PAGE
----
LACONIA — The company that insured a city woman involved in a fatal accident is asking a court to limit their potential liability to $25,000 and the cost of her defense, as her auto policy contained a public hire exclusion.
Denise Livingstone, both individually and as the administrator of her late husband’s estate, filed a wrongful death suit this spring against Cathleen Maguire of Laconia and Lakes Region Community Services Council (LRCSC).
Maguire was working for the non-profit area agency that provides services to the developmentally disabled and those with acquired brain injuries, when the complaint claims she crossed the center line on Route 106 and struck an oncoming Jeep head-on.
Earle “Cliff” Livingstone Jr., 57, died after suffering blunt force trauma to his head, neck and trunk. Maguire, 56, suffered a fractured leg and ribs. Her front seat passenger, Irene Marsh, 59, of Laconia, was initially reported as having suffered life-threatening injuries, but survived. The suit names LRCSC as a defendant, asserting that Maguire was providing community support services to Marsh at the time of the afternoon crash on Sept. 17, 2018.
Allstate Fire and Casualty and Insurance Co., based in Northbrook, Ill., has filed a petition for declaratory judgment in Belknap County Superior Court.
Allstate maintains that the auto policy it issued to Maguire excluded liability coverage for bodily injury or property damage arising out of the use of the insured vehicle to carry persons or property for a charge. They assert the exclusion precludes liability coverage for Maguire’s fatal crash as her employer, LRCSC, paid her to transport Marsh while using her Allstate insured vehcle.
According to court filings, Allstate has recognized its obligation to defend Maguire and to provide financial responsibility coverage in the amount of $25,000 pursuant to state law, but asserts it has no obligation under the public hire exclusion to pay the policy limits of $100,000.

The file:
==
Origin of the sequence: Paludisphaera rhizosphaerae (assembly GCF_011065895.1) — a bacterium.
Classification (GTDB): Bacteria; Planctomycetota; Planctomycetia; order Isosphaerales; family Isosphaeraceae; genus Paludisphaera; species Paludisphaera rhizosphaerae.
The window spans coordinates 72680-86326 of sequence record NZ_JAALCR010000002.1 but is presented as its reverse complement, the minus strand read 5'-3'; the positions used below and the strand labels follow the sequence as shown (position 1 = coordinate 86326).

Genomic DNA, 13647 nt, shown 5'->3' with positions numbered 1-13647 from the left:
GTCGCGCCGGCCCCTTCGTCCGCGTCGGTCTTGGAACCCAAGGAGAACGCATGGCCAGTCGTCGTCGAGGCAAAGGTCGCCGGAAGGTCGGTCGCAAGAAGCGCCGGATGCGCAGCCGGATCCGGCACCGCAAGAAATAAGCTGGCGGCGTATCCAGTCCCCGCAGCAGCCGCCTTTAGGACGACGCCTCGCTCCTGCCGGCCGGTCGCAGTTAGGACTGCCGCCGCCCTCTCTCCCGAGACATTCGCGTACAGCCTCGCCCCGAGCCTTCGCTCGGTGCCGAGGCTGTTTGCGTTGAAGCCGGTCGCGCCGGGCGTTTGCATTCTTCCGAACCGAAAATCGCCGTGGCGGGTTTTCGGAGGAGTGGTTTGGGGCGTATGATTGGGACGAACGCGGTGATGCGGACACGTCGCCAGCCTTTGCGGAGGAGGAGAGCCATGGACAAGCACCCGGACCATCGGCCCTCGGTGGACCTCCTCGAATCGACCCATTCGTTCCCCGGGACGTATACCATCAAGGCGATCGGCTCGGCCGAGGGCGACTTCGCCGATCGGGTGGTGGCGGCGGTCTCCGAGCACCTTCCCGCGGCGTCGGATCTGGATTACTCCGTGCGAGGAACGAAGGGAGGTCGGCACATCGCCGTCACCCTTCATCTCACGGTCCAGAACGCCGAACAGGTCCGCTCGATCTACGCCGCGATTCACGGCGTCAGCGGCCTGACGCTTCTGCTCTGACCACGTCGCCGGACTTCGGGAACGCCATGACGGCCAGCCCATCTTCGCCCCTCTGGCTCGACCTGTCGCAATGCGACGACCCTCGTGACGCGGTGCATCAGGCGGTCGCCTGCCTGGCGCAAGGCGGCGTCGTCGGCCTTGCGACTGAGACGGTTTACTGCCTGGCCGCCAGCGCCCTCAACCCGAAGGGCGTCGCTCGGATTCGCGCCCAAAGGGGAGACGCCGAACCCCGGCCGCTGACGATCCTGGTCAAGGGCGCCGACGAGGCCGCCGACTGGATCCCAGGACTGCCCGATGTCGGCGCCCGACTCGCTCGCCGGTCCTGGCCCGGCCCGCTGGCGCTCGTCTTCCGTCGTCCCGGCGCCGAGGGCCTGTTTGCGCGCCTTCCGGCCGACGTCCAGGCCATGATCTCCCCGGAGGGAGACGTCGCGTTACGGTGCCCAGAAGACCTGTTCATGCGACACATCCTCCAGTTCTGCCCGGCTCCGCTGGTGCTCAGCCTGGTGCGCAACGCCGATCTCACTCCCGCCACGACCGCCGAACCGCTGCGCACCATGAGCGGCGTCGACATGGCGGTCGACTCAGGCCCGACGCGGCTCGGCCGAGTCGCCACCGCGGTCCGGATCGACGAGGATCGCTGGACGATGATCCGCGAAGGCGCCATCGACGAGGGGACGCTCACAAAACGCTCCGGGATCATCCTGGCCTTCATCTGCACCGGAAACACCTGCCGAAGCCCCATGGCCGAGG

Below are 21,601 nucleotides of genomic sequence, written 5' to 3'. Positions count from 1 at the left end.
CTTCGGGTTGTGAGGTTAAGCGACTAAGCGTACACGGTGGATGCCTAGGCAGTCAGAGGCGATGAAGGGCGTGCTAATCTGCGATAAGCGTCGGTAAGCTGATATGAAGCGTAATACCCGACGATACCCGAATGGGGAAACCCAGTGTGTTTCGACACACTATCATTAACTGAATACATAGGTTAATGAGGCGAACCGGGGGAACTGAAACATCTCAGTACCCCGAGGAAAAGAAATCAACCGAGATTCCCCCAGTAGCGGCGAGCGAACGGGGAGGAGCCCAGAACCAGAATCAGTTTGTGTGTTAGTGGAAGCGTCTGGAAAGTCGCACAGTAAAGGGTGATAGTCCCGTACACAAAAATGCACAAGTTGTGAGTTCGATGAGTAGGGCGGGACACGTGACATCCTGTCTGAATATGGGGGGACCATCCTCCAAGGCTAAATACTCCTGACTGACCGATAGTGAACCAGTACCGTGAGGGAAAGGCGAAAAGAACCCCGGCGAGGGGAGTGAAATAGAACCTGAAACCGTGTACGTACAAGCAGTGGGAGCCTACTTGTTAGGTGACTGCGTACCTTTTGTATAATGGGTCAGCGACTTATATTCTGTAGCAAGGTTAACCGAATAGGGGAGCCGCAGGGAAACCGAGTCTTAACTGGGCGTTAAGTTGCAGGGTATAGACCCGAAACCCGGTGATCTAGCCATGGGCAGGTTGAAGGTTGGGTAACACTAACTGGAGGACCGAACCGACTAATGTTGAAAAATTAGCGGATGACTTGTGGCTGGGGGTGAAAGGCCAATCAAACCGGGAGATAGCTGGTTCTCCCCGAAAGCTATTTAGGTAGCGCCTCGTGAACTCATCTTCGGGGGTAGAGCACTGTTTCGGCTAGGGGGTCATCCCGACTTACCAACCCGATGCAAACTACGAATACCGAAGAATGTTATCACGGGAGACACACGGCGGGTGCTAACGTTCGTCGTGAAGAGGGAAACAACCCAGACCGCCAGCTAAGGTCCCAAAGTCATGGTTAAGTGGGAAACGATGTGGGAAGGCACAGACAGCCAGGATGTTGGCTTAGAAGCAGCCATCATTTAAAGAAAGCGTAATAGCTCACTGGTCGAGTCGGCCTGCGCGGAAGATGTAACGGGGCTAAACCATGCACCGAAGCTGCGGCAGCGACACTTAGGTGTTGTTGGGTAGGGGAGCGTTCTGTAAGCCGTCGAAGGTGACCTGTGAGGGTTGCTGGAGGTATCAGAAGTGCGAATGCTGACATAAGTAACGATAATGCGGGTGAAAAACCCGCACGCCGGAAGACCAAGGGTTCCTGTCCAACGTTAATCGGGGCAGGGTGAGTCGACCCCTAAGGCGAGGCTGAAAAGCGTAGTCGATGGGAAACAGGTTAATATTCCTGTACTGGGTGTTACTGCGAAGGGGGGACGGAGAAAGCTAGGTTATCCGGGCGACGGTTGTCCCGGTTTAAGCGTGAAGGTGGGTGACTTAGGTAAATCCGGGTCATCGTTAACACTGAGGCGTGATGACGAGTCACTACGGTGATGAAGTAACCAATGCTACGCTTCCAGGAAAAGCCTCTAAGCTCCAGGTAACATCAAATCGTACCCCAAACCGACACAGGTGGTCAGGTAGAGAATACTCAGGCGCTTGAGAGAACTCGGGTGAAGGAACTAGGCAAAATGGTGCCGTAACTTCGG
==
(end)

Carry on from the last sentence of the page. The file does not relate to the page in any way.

Meanwhile, the law firm representing Denise Livingston and her late husband’s estate has agreed not to ask a judge to attach auto insurance policies and real estate belonging to the driver they claim is at fault or her employer.
Attorney D. Michael Noonan of Gordon & Shaheen, PA of Dover had initially filed a motion seeking to lien a $1 million auto policy held by LRCSC, Maguire’s auto policy, plus the Laconia administrative offices of LRCSC, arguing it was likely that they could recover a judgment of $3.5 million.
Attorney Michael P. Johnson of Boyle Shaughnessy of Manchester argued that LRCSC employs hundreds of people to provide services to its clients and their families in Belknap County and southern Grafton County and that granting the attachment would jeopardize the agency and the people they help. The agency’s headquarters were conveyed by the federal government in 2012 subject to numerous covenants, considerations and restrictions, key among them that for 30 years it will be used continuously for health purposes and during that time LRCSC will not resell, lease, mortgage or encumber or otherwise dispose of the property.
In response to the suit, Boyle additionally argued that both LRCSC and Maguire are entitled to immunity as both serve as a working arm of the N.H. Department of Health and Human Services.
He also asserted that the plaintiffs are not entitled to a prejudgment attachment, maintaining what caused Maguire to stray into the oncoming lane remains unknown. According to the accident report, Maguire told police she didn’t know how the accident happened.
The hearing requesting the attachment was canceled, the court file indicates, after the defense disclosed that LRCSC is covered by a $6 million umbrella insurance policy.
The case is now tentatively set to go to trial next July if the parties are unable to negotiate and out of court settlement.